Eileen Kelley reports:

As it approached midnight, Victoria Wulsin remained not only optimistic, but thrilled to have pulled as many votes as she had.

“It’s really amazing to be this close in a race that nobody thought would be this close. This is phenomenal,” said Wulsin.

“This race is still too close to call. We’re going to have to count every provisional ballot.”

When Wulsin called out into the crowd to find out how long it may take to finalize the vote count, she was told days.

”Days? Oh well party on,” she said.

She also took the time to remind her supporters of the victories the Democratic party had made throughout the area and nation.

“I think all of us are felling better then good tonight,” she said. “Win or lose, we are going to have a great celebration because we have all come together. This makes me so proud and so eager to be your next congress woman.”

"Next time! Next time!"

John Cranley had one last request for the dozens of helpers, many of them young people: stay committed to public service.

"I want everyone to have a good time tonight,'" he told the about 75 people still gathered at what they hoped would be a victory party. "I just want you to know that I''m extremely proud of this campaign, proud of all of you. Let's all figure out a way to turn this incredibly positive energy..."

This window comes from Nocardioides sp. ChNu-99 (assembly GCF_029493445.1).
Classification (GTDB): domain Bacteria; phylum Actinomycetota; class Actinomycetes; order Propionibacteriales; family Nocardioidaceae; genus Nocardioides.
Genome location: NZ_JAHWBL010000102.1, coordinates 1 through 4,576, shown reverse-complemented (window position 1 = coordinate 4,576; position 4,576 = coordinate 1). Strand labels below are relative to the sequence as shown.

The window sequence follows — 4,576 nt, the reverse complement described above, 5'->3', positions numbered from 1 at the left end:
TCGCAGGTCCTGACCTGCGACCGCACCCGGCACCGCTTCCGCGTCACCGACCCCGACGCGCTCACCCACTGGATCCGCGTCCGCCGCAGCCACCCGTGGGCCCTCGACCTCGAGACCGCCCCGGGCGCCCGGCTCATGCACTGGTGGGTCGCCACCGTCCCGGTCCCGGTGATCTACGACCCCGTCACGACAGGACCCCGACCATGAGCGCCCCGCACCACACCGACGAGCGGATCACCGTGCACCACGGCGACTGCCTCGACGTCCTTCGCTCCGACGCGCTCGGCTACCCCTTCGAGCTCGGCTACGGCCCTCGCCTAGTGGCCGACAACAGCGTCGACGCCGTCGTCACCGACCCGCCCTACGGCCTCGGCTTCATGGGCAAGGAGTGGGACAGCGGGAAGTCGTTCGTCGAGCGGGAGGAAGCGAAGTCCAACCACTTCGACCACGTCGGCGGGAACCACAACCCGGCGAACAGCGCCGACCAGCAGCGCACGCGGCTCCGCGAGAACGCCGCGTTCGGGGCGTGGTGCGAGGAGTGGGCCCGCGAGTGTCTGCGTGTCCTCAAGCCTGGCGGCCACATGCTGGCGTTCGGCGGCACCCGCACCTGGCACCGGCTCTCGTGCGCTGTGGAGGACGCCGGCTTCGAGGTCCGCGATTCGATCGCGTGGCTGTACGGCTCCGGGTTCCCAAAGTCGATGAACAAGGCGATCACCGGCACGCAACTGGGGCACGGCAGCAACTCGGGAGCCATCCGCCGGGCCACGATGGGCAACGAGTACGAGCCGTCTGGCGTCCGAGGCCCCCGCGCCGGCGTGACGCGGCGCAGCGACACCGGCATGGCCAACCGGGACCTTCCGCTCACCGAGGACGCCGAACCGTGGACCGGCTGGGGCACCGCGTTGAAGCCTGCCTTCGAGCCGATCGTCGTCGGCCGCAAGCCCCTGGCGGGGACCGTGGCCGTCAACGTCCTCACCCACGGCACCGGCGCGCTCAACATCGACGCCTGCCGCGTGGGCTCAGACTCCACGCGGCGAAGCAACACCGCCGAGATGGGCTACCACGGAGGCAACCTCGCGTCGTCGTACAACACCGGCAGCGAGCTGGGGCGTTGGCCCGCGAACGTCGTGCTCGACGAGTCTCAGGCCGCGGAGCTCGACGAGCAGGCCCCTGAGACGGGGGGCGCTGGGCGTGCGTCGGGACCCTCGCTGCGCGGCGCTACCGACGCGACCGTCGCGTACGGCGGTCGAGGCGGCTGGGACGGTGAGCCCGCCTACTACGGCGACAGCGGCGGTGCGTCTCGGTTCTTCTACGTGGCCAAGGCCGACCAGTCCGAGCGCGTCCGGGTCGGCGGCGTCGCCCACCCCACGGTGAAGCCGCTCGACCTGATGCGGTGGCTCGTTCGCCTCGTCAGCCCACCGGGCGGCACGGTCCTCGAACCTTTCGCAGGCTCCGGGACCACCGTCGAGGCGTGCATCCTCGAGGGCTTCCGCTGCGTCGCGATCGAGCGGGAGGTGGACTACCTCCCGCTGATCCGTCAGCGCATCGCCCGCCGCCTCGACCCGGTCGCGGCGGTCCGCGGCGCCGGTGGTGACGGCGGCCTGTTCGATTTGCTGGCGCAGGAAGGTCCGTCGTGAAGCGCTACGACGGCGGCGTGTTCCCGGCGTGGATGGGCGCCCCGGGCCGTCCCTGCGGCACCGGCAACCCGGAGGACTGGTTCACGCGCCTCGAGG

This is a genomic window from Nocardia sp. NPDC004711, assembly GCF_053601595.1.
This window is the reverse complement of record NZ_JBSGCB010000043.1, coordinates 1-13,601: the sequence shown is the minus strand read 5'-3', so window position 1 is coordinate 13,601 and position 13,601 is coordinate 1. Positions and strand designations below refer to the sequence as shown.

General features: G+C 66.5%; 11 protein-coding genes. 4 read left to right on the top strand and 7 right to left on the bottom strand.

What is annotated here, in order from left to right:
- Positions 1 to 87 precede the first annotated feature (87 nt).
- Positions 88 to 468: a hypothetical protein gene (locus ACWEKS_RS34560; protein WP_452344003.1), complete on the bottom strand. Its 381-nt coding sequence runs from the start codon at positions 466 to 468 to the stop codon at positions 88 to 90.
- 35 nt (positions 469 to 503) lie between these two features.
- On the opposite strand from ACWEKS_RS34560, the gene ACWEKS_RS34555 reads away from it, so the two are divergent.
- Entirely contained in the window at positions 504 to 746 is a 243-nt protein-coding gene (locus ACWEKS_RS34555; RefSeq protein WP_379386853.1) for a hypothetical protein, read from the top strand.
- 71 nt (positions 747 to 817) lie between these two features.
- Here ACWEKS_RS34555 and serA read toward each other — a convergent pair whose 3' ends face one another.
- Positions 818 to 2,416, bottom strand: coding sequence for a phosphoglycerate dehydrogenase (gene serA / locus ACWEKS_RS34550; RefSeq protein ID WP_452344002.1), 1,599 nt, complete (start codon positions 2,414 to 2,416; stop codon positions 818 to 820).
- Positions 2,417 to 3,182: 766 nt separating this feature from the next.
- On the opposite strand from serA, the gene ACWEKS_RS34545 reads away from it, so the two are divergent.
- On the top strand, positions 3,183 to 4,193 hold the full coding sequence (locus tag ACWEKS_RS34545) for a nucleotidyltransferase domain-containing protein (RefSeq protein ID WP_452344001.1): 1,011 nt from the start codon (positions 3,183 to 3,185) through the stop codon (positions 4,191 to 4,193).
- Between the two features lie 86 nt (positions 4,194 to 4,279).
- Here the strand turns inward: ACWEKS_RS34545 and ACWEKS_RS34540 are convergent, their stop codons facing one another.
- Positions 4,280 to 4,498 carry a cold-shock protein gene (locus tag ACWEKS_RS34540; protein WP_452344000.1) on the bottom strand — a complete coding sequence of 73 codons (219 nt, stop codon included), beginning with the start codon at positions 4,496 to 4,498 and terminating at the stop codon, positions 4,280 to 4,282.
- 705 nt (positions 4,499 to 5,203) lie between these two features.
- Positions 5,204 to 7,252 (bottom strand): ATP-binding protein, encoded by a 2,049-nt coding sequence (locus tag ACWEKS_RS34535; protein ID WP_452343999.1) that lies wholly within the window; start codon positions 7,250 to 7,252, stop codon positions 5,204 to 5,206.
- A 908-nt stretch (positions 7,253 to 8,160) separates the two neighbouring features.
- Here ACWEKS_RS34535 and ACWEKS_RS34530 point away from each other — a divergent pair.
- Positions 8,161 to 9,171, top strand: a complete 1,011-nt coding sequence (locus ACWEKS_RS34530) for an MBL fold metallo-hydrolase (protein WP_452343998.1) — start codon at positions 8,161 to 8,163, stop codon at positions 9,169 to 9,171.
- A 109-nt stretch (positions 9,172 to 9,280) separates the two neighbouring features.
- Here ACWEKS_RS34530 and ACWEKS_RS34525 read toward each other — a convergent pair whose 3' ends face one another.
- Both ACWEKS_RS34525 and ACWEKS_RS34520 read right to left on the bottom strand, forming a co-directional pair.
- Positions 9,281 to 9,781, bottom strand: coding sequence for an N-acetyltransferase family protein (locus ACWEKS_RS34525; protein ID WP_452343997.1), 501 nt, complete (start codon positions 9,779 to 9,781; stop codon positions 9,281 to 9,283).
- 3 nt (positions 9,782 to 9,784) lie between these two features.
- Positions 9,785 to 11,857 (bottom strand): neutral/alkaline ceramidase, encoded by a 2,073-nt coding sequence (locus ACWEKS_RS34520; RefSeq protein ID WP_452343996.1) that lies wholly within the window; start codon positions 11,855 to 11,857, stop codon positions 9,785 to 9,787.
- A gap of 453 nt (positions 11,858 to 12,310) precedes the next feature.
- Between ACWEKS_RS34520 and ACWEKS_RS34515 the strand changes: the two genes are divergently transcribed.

The group didn't let him finish his sentence, interrupting with "Next time! Next time!"

He urged them all to not lose hope.

"You put yourselves on the line to make this country a better place, to fight for your ideals. What's important is to take those skills, take that energy and continue to commit yourselves to public service."

Supporters of Issue 2, minimum wage increase

Issue 2 supporters issued this news statement after the statewide initiative passed:

"Ohio’s working families may earn a victory tonight as early vote totals indicate that Issue 2 will win. Passage will increase Ohio’s minimum wage from $5.15 to $6.85 an hour starting Jan. 1 and will provide for increases each year thereafter as the cost of living rises.

"Voters recognized the basic fairness of raising the minimum wage and ensuring that it keeps pace with the cost of living," said State Sen. C.J. Prentiss, D-Cleveland, and co-chair of Ohioans for a Fair Minimum Wage. "And they responded at the polls today by supporting Issue 2."